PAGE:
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Workplace Ergonomics

Pushing and Pulling Safely: 4 Tips to Prevent Cart-Handling Injuries and Back Pain

2/4/21
Grainger Editorial Staff

Maneuvering a utility cart can be hard on your body. When you're pushing, pulling or turning a heavy cart to get it where it needs to be, your joints are subject to compression, torque and shearing forces. Over time, this may lead to lower-back pain, knee strain or other musculoskeletal disorders (MSDs).

Good ergonomic practices can help prevent MSDs for people who push or pull carts as part of their work. Regardless of the type of cart you choose, these four tips are a great place to start:

  1. Lighten the Load

    The total weight of the cart being handled is the single factor that has the greatest influence on the amount of strain on the worker, according to research published in Safety and Heath at Work.

    Reducing the maximum weight of the loads that workers routinely handle is likely to lower the risk for MSDs. If it's not possible to reduce total cart weight, consider using powered equipment such as a tugger to assist.
  2. Keep It Rolling

    Carts that roll easily are easier to maneuver without straining muscles and joints. Lubrication and other regular preventive maintenance of casters and wheels can help keep things moving. An under-inflated pneumatic tire or a wheel that's binding instead of rolling freely can cause unneeded strain on the person moving the cart.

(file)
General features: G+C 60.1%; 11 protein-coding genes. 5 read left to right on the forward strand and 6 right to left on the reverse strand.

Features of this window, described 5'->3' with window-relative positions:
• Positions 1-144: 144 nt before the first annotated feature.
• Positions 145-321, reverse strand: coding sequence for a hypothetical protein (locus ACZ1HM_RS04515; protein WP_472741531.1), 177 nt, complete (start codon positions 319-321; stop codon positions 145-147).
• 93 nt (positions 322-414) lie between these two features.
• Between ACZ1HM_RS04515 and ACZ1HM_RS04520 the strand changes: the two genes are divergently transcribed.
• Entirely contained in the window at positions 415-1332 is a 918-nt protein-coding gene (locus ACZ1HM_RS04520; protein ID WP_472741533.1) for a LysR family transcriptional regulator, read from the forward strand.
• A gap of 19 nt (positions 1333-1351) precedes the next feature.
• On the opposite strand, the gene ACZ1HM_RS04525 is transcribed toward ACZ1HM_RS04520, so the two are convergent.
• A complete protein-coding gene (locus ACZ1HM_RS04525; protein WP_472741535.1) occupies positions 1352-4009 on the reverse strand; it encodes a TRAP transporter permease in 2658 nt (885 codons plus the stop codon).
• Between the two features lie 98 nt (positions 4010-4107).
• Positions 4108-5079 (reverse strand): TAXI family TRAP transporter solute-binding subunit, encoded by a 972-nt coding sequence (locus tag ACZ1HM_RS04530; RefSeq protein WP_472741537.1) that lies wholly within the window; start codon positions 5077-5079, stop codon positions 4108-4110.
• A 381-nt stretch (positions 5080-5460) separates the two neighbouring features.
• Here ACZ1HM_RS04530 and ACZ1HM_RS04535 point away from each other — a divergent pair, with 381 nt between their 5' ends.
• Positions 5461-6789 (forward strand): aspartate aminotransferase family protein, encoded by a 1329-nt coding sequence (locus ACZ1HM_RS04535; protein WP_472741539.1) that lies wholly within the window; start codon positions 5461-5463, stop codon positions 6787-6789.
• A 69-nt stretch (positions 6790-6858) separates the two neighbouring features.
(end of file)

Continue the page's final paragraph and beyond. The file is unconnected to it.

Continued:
The size of the wheels and the material they're made from also influences how easy it is to move the cart. In general, larger wheels made from harder material make carts easier to move because they lower the carts' starting resistance and rolling resistance.
  3. Get a Grip

    Handle configuration and design also have an influence on how taxing it is to move a cart, according to research published in Safety and Health at Work. Unfortunately, there's no one-size-fits-all solution to this problem. It's not just that different people have different optimal grip heights. Even for the same person, there will be different optimal grip heights and positions depending on the task (pushing vs. pulling vs. turning, for example).

    Handles that offer a larger range of different grip positions and heights can give workers a greater opportunity to switch between grips to reduce the strain on their joints and muscles. Ergonomic handle designs often include raised and angled portions allowing for many different grips, and there are metal carts with ergonomic handles as well as plastic carts with ergonomic handles. Handles covered with high-friction materials can also be easier to use.
  4. Don't Take It Too Far 

    As much as possible, limit the distance heavy utility carts are pushed or pulled. An article published in EHS Today recommends 200 feet as a maximum distance, suggesting that powered trucks or conveyors be considered for longer distances.

Experience Counts

These four tips are a great place to start, but keep one thing in mind: there's no replacement for experience.

Studies have found that experienced workers have better technique when they push and pull carts, reducing the strain on their bodies and helping to reduce the risk of injury.